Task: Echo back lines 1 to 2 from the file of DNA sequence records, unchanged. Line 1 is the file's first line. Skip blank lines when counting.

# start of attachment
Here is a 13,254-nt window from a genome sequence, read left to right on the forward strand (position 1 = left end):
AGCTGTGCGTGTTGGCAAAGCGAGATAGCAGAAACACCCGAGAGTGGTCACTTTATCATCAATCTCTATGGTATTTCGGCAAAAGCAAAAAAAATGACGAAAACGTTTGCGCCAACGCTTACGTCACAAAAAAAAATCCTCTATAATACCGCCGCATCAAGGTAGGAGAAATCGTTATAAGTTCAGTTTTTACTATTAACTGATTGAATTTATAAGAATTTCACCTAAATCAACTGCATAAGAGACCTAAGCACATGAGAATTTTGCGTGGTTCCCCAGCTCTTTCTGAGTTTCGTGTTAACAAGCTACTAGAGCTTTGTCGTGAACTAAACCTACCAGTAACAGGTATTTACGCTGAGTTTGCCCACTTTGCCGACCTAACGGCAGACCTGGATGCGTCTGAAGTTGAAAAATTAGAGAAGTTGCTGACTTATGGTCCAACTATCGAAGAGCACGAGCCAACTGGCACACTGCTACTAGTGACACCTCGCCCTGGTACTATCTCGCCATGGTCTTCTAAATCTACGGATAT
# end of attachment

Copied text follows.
Here is a 13,254-nt window from a genome sequence, read left to right on the forward strand (position 1 = left end):
AGCTGTGCGTGTTGGCAAAGCGAGATAGCAGAAACACCCGAGAGTGGTCACTTTATCATCAATCTCTATGGTATTTCGGCAAAAGCAAAAAAAATGACGAAAACGTTTGCGCCAACGCTTACGTCACAAAAAAAAATCCTCTATAATACCGCCGCATCAAGGTAGGAGAAATCGTTATAAGTTCAGTTTTTACTATTAACTGATTGAATTTATAAGAATTTCACCTAAATCAACTGCATAAGAGACCTAAGCACATGAGAATTTTGCGTGGTTCCCCAGCTCTTTCTGAGTTTCGTGTTAACAAGCTACTAGAGCTTTGTCGTGAACTAAACCTACCAGTAACAGGTATTTACGCTGAGTTTGCCCACTTTGCCGACCTAACGGCAGACCTGGATGCGTCTGAAGTTGAAAAATTAGAGAAGTTGCTGACTTATGGTCCAACTATCGAAGAGCACGAGCCAACTGGCACACTGCTACTAGTGACACCTCGCCCTGGTACTATCTCGCCATGGTCTTCTAAATCTACGGATAT